After the release earlier this month by the Georgia Department of Education of the results on Adequate Yearly Progress, three Newton County Schools must now provide the option of school choice because one sub-group of students at each of the schools did not meet or exceed standards on the Criterion-Referenced Competency Tests given in the spring.
Porterdale and Middle Ridge elementary schools and Clements Middle School must offer parents the choice to transfer their child to one of two schools the system designates.
NCSS Director of Support Services Tab Bell said as of noon Tuesday his office had received almost 200 calls, e-mails or walk-ins about school choice.
The state measures AYP by reviewing CRCT scores and either attendance or graduation rates. Students are placed into sub-groups based on race, disability, English as a second language or economic disadvantage.
Students in all the sub-groups must meet or exceed standards for a school to pass AYP. At all three of the Newton County Schools falling short, not enough students in the disabilities sub-group met or exceeded standards - causing the school to not meet AYP.
"We've got to remember that the measure for meeting AYP is in AMO - annual measurable objectives - in reading and math only," said NCSS Superintendent Steven Whatley.
The 2000 No Child Left Behind Act mandates that all students must perform at grade level in reading and math by 2014. AMO gradually increases every three years until the NCLB deadline.
Some educators, parents and politicians have criticized the deadline, saying special needs and economically disadvantaged students and English language learners should not be held to the same standards as normal education students with no economic disadvantage.
Although Oak Hill Elementary did not meet AYP this year for the same reasons as the other schools, they must only offer school choice after they fail to meet AYP for two consecutive years.
Middle Ridge did not meet AYP last year, so school choice had to be offered. The school did meet AYP this year, but must still offer school choice until it logs two consecutive years of meeting AYP.
Parents of students at Porterdale may choose to transfer their children to either Ficquett or Livingston Elementaries; at Middle Ridge to either East Newton or Heard-Mixon Elementaries; and at Clements to either Cousins or Indian Creek Middle Schools.
The system must also provide these students with transportation to the transfer schools. Bell said transportation can not be provided to transferring students until Aug. 20 - almost a month after the first day of school.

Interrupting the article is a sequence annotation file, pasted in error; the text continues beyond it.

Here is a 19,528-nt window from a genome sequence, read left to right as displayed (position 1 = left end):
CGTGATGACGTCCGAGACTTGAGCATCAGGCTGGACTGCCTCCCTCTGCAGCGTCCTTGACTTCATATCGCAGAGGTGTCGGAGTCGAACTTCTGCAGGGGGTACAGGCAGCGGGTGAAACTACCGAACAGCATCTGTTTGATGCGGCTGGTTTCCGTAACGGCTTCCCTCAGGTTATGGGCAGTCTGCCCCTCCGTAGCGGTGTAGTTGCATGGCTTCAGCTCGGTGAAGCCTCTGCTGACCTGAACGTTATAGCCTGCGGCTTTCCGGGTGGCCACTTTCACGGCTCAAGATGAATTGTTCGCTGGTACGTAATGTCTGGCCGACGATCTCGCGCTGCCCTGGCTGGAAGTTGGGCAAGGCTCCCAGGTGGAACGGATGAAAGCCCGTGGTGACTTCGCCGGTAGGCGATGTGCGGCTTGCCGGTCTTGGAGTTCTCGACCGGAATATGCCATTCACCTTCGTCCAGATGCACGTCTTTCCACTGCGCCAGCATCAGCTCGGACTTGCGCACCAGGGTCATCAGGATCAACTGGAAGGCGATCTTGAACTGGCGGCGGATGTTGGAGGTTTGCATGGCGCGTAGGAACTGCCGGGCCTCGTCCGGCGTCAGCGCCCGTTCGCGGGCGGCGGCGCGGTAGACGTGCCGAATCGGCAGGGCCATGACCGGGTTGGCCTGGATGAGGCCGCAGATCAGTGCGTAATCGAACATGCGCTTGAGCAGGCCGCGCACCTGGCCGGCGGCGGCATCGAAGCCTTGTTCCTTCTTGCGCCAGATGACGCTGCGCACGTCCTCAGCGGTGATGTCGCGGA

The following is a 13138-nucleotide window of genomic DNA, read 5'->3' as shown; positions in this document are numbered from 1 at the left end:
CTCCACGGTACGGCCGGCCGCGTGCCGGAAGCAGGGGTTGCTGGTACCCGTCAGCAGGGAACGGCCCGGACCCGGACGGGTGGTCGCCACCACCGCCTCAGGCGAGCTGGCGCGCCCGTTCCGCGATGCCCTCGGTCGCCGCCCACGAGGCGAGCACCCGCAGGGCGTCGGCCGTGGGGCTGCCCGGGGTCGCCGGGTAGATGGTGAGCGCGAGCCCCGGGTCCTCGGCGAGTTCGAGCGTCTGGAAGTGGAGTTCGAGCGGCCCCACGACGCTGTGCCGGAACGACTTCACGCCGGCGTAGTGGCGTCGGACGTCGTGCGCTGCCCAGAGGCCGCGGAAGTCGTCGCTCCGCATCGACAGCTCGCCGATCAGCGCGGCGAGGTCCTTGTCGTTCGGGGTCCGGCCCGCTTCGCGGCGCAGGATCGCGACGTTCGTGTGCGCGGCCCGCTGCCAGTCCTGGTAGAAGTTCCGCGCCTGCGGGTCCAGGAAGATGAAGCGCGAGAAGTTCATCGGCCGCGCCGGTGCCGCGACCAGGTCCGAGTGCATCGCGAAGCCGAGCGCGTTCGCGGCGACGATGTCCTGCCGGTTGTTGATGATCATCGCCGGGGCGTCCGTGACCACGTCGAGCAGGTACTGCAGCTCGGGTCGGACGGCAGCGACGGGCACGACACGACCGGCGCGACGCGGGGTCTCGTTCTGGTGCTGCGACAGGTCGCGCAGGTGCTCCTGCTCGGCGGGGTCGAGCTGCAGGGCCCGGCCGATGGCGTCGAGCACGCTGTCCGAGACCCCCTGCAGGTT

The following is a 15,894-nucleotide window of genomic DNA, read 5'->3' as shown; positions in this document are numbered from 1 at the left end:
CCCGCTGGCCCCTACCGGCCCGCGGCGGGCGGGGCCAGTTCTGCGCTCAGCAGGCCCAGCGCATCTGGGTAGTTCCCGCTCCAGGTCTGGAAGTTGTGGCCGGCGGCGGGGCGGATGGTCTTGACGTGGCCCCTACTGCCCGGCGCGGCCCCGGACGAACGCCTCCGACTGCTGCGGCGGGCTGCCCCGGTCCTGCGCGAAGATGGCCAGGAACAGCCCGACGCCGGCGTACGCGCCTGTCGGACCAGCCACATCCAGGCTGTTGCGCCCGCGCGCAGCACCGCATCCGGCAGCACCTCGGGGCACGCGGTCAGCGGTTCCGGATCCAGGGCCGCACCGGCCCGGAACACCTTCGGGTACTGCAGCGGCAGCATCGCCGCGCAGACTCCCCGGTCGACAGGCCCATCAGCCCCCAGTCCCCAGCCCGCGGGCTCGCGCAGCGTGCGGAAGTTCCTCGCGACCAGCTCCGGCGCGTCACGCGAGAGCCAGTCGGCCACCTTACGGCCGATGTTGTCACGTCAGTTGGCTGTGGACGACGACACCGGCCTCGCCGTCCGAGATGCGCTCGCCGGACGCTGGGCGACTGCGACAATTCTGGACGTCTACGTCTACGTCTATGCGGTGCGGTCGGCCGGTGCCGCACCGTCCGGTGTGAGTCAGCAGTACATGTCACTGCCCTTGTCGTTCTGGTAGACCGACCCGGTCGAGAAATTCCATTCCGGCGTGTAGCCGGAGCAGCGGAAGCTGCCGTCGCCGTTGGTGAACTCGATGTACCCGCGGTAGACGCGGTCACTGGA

This has upset some parents such as Michael Parker, who spoke with the Board of Education during Tuesday night's meeting.
Parker's daughter falls into the students with disabilities category. She previously attended Fairview Elementary, where she passed her CRCTs, and was to start sixth grade at Clements Middle this school year.
"At this point I have little confidence in Newton County educators at this school," Parker said.
Parker expressed his opinion that if he pays taxes so that transportation can be provided to Newton County's students, then it should be provided for his daughter.
"Would it be okay if I didn't pay taxes," Parker asked the board.
Bell said they have mailed more than 3,000 letters to parents who have children attending or who will attend the affected schools, and must wait until the application deadline of Aug. 10 to discern bus routes and transfer student records to the new schools.
"We don't have the wisdom to anticipate what parents will ask for choice," Bell said.
Parents must indicate on the application whether they will transport their child to school until Aug. 20, their child will attend home school until Aug. 20 or they will transport their child to the school for the entire school year.
Whatley said the system will explore the possibility of running temporary shuttles from the home school until the new routes are determined.
Board member C.C. Bates said she was concerned that students, especially new sixth graders, might miss some class time if they must ride to one school and then catch another bus to go to their choice school.
"The state directed us that transportation has to occur so that they would not miss any instructional time," said Associate Superintendent for Business and Administration Deborah Robertson.
Whatley said last year the system worked out more direct routes if they could.
He added students new to the system also must be offered school choice if the school in their attendance zone is affected by failing AYP.
The system has already had 500 students enroll for this school year after moving into the county. More are expected before the start of school.
"There's absolutely no way of knowing who will walk in before the first day of school," Whatley said.
As well as a transfer application, parents must sign a form of understanding. The form explains that a transfer lasts until the end of a student's fifth grade year unless the transfer school is listed as needs improvement; if a school is removed from the needs improvement list, parents can re-enroll their child in the school in their attendance zone, but transportation will not be provided for that student; if a family changes their residence to one outside their current attendance area, children must either attend the home school for that attendance area or choice school for the new home school.
Parents can obtain choice applications at the Newton County Board of Education or download them from www.newtoncountyschools.org. The applications should be turned into the office of support services at the Board of Education building on Newton Drive.